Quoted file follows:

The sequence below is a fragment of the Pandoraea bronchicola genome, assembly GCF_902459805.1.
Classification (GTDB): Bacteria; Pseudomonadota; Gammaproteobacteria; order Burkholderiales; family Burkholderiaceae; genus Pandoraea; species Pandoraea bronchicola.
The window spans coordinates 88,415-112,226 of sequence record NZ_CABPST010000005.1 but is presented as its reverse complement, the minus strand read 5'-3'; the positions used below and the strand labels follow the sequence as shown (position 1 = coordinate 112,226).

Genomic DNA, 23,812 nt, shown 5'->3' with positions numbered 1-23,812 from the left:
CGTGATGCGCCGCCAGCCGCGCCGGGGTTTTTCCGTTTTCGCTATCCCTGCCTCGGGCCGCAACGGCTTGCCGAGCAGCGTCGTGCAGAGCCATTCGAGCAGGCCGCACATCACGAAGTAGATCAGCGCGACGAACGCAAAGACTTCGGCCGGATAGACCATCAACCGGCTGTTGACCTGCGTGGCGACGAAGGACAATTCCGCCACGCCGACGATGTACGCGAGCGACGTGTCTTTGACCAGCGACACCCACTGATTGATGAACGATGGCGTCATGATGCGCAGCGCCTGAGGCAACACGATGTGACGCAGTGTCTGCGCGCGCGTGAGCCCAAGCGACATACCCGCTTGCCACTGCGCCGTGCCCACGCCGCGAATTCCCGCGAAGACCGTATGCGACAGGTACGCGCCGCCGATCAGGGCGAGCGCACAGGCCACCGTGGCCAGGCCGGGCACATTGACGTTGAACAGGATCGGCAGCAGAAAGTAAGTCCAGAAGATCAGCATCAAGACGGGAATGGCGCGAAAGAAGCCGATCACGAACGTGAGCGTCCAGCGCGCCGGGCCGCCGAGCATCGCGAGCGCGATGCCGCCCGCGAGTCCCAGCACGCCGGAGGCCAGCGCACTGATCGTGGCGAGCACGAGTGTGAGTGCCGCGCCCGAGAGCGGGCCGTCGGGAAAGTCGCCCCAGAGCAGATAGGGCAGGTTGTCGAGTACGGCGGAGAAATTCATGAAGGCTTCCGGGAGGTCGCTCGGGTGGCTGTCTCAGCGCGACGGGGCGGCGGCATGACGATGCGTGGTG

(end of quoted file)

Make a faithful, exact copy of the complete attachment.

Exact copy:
The sequence below is a fragment of the Pandoraea bronchicola genome, assembly GCF_902459805.1.
Classification (GTDB): Bacteria; Pseudomonadota; Gammaproteobacteria; order Burkholderiales; family Burkholderiaceae; genus Pandoraea; species Pandoraea bronchicola.
The window spans coordinates 88,415-112,226 of sequence record NZ_CABPST010000005.1 but is presented as its reverse complement, the minus strand read 5'-3'; the positions used below and the strand labels follow the sequence as shown (position 1 = coordinate 112,226).

Genomic DNA, 23,812 nt, shown 5'->3' with positions numbered 1-23,812 from the left:
CGTGATGCGCCGCCAGCCGCGCCGGGGTTTTTCCGTTTTCGCTATCCCTGCCTCGGGCCGCAACGGCTTGCCGAGCAGCGTCGTGCAGAGCCATTCGAGCAGGCCGCACATCACGAAGTAGATCAGCGCGACGAACGCAAAGACTTCGGCCGGATAGACCATCAACCGGCTGTTGACCTGCGTGGCGACGAAGGACAATTCCGCCACGCCGACGATGTACGCGAGCGACGTGTCTTTGACCAGCGACACCCACTGATTGATGAACGATGGCGTCATGATGCGCAGCGCCTGAGGCAACACGATGTGACGCAGTGTCTGCGCGCGCGTGAGCCCAAGCGACATACCCGCTTGCCACTGCGCCGTGCCCACGCCGCGAATTCCCGCGAAGACCGTATGCGACAGGTACGCGCCGCCGATCAGGGCGAGCGCACAGGCCACCGTGGCCAGGCCGGGCACATTGACGTTGAACAGGATCGGCAGCAGAAAGTAAGTCCAGAAGATCAGCATCAAGACGGGAATGGCGCGAAAGAAGCCGATCACGAACGTGAGCGTCCAGCGCGCCGGGCCGCCGAGCATCGCGAGCGCGATGCCGCCCGCGAGTCCCAGCACGCCGGAGGCCAGCGCACTGATCGTGGCGAGCACGAGTGTGAGTGCCGCGCCCGAGAGCGGGCCGTCGGGAAAGTCGCCCCAGAGCAGATAGGGCAGGTTGTCGAGTACGGCGGAGAAATTCATGAAGGCTTCCGGGAGGTCGCTCGGGTGGCTGTCTCAGCGCGACGGGGCGGCGGCATGACGATGCGTGGTG